The Oxford Swift City project will officially launch on Saturday 6 May. This exciting two-year project, made possible by National Lottery players and funded by the Heritage Lottery Fund (HLF), hopes to improve the outlook for swifts in Oxford by raising local awareness of the many ways we can help these vulnerable birds. To mark the project launch, events will be taking place on the front lawn at the Oxford University Museum of Natural History on the 6 and 7 May.
The Oxford Swift City project team is made up of several local partners including the RSPB, the Berks, Bucks and Oxon Wildlife Trust, Environmental Resource Management, Dr. A. Lack, Dr. J. Hughes, Mr. C. Mason, Oxford City Council, Oxford University Museum of Natural History, Thames Valley Environmental Records Centre, and the University of Oxford.
Swifts are truly Olympian birds; landing only to breed, they can fly at least 560 miles a day gathering food – sleeping, eating and even mating on the wing. They also rely on humans for their survival, nesting almost exclusively in urban areas. But the swift faces an uncertain future. Numbers in the UK have fallen by 47% since 1995.
One possible cause of the swifts’ decline may be that, as old buildings are renovated and new ones go up, they do not include enough spaces for the birds to nest. To address this, the Oxford Swift City project will conduct extensive research into present swift populations in Oxford, and use this information to work closely with builders and planners to maintain and incorporate nest sites in the city’s infrastructure.
Lucy Hyde, Oxford Swift City Project Officer, said: “The launch of the Oxford Swift City project marks an important new chapter for our city’s swifts. This wonderful community project will provide local residents with a great opportunity to not only learn more about this fun, iconic bird, but to take action themselves to help give swifts a home in Oxford. Whether it’s planting wildflowers in your garden, putting up a swift nestbox or recording a swift sighting, there are lots of ways for residents to get involved.”
Chris Jarvis, Education Officer at Oxford University Museum of Natural History, said: “As the site of the longest-running continuous study of swifts in the world we’re thrilled to be part of the Oxford Swift City project. The project will help us to deliver educational and public programmes that celebrate our iconic summer visitors and help to encourage people in Oxford to get involved in conserving and studying these beautiful birds.”
Mai Jarvis, Environmental Quality Team Manager at Oxford City Council, said: “The City Council is very excited to see the launch of the Oxford Swift City project. Swifts have a special relationship with the city of Oxford and we are pleased to be partnering with the RSPB in conserving this amazing bird.”
All of the organisations involved in this project would like to thank HLF for their very generous support. Without it, this project would not be able to happen.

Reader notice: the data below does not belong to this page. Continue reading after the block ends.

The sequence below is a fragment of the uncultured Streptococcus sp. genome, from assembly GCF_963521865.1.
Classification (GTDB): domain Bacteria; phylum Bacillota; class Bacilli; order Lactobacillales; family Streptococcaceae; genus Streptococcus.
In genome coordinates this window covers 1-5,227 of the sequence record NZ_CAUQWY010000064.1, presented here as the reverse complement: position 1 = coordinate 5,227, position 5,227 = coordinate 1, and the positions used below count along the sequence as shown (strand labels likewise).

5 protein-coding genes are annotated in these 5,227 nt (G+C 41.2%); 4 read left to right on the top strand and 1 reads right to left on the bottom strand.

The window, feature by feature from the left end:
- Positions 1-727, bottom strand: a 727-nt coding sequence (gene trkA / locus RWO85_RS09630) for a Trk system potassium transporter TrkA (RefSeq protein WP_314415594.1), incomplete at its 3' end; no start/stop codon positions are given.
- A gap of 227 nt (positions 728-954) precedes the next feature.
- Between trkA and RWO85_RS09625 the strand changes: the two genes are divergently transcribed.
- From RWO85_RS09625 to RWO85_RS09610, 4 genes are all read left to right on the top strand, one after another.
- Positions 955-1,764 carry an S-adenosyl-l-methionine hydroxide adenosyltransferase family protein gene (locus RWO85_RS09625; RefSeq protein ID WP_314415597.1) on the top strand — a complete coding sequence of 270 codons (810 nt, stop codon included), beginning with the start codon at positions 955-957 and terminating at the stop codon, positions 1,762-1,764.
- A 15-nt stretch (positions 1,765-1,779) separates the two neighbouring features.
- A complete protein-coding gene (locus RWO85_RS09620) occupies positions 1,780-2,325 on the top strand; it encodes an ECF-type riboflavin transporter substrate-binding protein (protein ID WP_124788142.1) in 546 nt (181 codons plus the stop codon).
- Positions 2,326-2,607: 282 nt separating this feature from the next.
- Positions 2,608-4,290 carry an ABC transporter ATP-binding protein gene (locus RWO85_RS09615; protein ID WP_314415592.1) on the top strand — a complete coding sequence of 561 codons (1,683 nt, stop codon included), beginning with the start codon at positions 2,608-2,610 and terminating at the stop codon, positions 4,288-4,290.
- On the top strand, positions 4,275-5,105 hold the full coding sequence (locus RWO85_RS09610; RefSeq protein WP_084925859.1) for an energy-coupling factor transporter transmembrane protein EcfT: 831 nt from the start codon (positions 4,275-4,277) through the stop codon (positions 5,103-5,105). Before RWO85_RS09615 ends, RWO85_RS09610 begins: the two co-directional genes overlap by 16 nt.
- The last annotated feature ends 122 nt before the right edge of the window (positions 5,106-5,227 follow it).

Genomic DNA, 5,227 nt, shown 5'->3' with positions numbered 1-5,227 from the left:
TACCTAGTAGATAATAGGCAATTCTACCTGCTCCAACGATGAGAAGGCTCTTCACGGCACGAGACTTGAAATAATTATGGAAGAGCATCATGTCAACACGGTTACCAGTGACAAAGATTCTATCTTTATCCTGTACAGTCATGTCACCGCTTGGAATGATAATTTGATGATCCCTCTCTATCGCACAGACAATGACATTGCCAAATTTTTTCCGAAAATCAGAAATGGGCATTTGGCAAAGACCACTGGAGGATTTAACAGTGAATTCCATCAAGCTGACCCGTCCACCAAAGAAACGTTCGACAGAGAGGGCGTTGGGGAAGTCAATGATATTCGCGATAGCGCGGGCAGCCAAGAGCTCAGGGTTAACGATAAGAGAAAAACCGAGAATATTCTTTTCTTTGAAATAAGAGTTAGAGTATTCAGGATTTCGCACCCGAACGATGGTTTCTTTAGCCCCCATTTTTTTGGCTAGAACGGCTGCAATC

Ways to get involved
The Oxford community will be vital to the success of this project, and you can get involved in a variety of ways. Please contact email@example.com more information.
Come along to an event
Visit us on the front lawn of the Oxford University Museum of Natural History from 12pm – 4pm on 6, 7 and 13 May to learn more about these amazing birds, including activities for kids such as seed bomb making, and the opportunity to make your very own swift! Meet the team and find out how you can get involved in giving swifts a home.
If you can’t make one of these events, we’ll also be taking part in the Oxford Festival of Nature – visit us at Wildfair on 3 June, come on a swift walk on 7 June, or grab a ticket to a beautiful choral performance by Commotio Choir on 10 June.
Volunteers are needed to help monitor swift numbers by taking part in ‘Swift Surveys’, starting in May – there’s still time to sign up to help if you would like to join in! Each volunteer surveys a 500x500m square in their neighbourhood, within the Oxford City Council boundary, two evenings a month during May, June and July. We provide all the information and resources you need. All ages welcome. This is a great opportunity to get outdoors and connect with nature, whilst assisting with invaluable conservation research.
Swift Tower competition
Submit your design for a new Swift Tower! We’re looking for imaginative designs for a new tower to provide some much-needed new homes for swifts. The winning design will be built in Oxford, and showcased at an exhibition in the Town Hall. The winners of each category – under 12s, 13-18, adult (professional) and adult (non-professional) – will also have their design exhibited, and will receive a swift nestbox. The first 50 entries in the under 12s category will receive a pack of wildflower seeds. For more information, please email firstname.lastname@example.org. Closing date for all entries is 30 June 2017.